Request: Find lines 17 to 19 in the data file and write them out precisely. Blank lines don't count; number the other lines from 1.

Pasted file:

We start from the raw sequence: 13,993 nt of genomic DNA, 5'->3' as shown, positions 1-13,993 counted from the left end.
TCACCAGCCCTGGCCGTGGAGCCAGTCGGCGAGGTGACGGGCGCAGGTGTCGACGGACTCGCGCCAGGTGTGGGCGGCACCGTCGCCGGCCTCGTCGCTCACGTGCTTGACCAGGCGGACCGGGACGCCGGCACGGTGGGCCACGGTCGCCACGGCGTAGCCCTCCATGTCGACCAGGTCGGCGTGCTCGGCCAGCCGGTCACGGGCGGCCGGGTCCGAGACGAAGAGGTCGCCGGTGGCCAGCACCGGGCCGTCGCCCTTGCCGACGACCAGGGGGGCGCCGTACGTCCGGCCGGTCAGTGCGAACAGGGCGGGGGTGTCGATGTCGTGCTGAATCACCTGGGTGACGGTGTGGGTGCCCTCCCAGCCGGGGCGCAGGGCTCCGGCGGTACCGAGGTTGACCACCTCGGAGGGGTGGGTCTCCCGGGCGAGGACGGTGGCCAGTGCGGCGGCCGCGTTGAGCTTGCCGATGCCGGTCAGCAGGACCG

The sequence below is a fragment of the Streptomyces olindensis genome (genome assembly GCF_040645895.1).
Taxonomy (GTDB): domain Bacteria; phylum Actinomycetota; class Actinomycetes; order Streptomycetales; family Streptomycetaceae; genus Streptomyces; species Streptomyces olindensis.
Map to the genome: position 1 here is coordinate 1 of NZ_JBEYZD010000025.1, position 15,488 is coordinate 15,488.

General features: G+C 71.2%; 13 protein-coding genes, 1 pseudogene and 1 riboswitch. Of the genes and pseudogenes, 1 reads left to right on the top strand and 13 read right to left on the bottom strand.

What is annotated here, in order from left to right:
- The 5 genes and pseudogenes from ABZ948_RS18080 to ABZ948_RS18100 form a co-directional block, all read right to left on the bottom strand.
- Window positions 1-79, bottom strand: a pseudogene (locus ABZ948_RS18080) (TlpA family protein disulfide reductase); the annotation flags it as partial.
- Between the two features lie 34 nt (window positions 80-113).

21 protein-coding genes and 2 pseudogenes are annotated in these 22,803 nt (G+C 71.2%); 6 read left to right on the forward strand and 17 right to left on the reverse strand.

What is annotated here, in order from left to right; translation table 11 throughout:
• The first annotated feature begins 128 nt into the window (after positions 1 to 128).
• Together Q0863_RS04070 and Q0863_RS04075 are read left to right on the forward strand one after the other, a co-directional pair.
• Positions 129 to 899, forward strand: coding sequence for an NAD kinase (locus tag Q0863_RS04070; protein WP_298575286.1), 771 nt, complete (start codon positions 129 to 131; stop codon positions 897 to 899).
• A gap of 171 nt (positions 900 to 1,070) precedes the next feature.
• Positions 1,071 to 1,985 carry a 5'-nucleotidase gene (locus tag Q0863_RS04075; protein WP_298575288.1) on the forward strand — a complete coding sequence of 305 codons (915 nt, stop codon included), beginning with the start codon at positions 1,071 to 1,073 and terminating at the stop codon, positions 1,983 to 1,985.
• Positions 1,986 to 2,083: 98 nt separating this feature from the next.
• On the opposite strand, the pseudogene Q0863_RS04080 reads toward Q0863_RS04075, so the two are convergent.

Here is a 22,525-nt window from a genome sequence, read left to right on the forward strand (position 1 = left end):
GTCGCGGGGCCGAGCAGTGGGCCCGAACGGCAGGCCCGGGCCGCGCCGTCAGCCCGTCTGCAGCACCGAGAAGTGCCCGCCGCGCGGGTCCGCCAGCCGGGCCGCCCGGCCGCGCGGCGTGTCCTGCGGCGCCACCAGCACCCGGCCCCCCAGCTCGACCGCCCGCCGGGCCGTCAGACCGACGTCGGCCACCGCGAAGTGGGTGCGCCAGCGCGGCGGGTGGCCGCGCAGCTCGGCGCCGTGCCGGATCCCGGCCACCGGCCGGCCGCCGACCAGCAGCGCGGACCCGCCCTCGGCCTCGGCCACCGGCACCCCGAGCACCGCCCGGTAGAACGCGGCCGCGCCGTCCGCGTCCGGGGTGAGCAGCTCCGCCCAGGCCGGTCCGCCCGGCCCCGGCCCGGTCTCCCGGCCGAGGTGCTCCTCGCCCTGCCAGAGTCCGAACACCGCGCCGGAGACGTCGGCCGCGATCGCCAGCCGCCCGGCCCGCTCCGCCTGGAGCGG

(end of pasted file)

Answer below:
• Positions 1,071 to 1,985 carry a 5'-nucleotidase gene (locus tag Q0863_RS04075; protein WP_298575288.1) on the forward strand — a complete coding sequence of 305 codons (915 nt, stop codon included), beginning with the start codon at positions 1,071 to 1,073 and terminating at the stop codon, positions 1,983 to 1,985.
• Positions 1,986 to 2,083: 98 nt separating this feature from the next.
• On the opposite strand, the pseudogene Q0863_RS04080 reads toward Q0863_RS04075, so the two are convergent.